So reluctant were we to leave The Coromandel, we only made it as far as Tauranga the next day.
The campsite was overlooking a beautiful beach, which we were not allowed on due to the Rena oil spill.
Already the landscape was changing. Cooks Beach and Hotwater beach had been wide and calm, here the coast seemed more rugged.
We got ourselves a take out meal.
And watched the sun go down.
This campsite had some interesting vans on it.
One had been converted from a bus and it looked as if the family lived in it permanently. We were seeing more campervans now we we heading south. I got a bit obsessed with them, comparing them to ours, which was pretty basic, although I wasn’t hating it yet.
And road signs are different in New Zealand. Some more can be found here.
We were leaving the coast behind to explore the hot springs inland. This area is much more of the backpacker route, indeed Rotorua seems more geared up for the younger traveller, a lot of hostels and pubs.
Although the architecture was interesting and there was a good library.
Obviously there is an upmarket side to tourism here, with seaplane and helicopter trips on offer (out of our budget) yet Rotorua didn’t do it for me. A quick walk around the town, lunch and a look at the lake and I was ready to leave.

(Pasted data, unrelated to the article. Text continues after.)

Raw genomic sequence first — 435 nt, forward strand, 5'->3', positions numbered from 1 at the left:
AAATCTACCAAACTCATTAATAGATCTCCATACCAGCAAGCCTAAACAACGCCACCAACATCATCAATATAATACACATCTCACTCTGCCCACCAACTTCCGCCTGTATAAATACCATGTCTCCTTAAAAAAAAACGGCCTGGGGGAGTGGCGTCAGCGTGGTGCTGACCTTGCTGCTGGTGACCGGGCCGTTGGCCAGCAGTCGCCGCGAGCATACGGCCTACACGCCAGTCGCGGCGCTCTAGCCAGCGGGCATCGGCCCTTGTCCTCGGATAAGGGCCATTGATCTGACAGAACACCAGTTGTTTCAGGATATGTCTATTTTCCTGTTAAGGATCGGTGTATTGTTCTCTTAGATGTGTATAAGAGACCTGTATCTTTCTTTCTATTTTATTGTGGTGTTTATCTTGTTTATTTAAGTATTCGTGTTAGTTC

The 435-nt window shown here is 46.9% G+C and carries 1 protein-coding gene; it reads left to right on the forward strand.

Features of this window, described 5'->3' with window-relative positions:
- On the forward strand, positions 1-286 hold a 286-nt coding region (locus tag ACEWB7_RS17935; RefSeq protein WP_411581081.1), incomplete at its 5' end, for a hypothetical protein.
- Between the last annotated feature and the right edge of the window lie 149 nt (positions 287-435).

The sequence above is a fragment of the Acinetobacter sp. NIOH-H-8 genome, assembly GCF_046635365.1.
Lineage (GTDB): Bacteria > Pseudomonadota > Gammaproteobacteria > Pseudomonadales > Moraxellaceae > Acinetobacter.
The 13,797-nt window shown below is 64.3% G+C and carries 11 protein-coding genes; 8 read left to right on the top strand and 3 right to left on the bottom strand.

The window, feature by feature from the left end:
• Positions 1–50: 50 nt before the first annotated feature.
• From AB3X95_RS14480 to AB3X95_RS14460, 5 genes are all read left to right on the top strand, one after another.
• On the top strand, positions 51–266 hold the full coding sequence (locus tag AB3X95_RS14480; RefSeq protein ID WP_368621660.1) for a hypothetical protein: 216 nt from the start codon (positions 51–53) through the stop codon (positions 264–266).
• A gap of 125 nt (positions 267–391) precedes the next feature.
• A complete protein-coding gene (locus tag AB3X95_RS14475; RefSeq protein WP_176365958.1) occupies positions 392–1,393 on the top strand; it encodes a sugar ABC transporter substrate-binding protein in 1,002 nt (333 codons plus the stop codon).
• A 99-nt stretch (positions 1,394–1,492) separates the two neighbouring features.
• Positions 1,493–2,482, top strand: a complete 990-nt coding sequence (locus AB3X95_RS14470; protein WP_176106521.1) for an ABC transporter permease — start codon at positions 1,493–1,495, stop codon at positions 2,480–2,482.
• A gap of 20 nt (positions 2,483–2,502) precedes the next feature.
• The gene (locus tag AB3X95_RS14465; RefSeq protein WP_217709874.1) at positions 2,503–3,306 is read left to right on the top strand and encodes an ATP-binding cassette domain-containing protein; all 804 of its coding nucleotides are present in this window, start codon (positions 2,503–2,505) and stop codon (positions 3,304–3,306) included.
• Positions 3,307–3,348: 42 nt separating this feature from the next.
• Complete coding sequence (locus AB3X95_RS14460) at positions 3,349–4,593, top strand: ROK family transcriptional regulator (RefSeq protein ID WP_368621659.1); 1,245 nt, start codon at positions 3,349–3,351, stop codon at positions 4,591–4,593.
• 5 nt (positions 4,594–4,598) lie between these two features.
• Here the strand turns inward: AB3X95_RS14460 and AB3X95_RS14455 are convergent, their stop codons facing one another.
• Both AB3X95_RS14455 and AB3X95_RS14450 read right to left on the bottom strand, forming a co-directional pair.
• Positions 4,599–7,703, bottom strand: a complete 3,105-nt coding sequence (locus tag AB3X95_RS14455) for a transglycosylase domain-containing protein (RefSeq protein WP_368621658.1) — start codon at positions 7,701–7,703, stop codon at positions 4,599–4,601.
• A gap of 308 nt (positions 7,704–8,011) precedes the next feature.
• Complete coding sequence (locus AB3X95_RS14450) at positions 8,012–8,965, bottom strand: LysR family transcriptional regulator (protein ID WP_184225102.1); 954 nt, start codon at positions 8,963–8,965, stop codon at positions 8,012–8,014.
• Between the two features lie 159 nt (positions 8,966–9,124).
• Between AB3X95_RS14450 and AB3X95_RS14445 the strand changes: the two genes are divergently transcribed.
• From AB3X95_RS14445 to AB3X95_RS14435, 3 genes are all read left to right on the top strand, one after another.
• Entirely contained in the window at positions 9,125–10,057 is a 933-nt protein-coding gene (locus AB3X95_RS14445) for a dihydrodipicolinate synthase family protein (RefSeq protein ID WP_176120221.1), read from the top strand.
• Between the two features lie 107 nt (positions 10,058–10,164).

On the way to Taupo we stopped by at some hot springs.
And visited the disappointing Volcano Activity Centre.
Cheap and tacky.
I much preferred Taupo to Rotorua. The campsite was very good and it was bliss to sink into the thermally heated pool, while waiting for our washing. The Top 10 group of campsites were the ones we used the most in New Zealand. We bought a loyalty card and got a discount on the fees. As well as pitches for tents and campervans, most sites also offered other accommodation from basic chalets to motel like facilities. Communal areas were clean and kitchens well equipped.
Unfortunately we couldn’t linger here as we had to be in Wellington in three days time to get our ferry across to the South Island. We were realising that what we thought was and what started as a leisurely driving holiday in New Zealand was becoming a whistle stop tour.
As it was for most of the campervan tourists. When I revisit New Zealand I would probably hire a car and stay in motels and campsites in chalets. Many of the roads are challenging drives and the non campervan drivers hate the campervans. When we stopped in a town after a particularly long and winding drive, a coach driver approached us and verbally attacked us for holding him up. My response? The speed limit isn’t a target number. He didn’t like that much.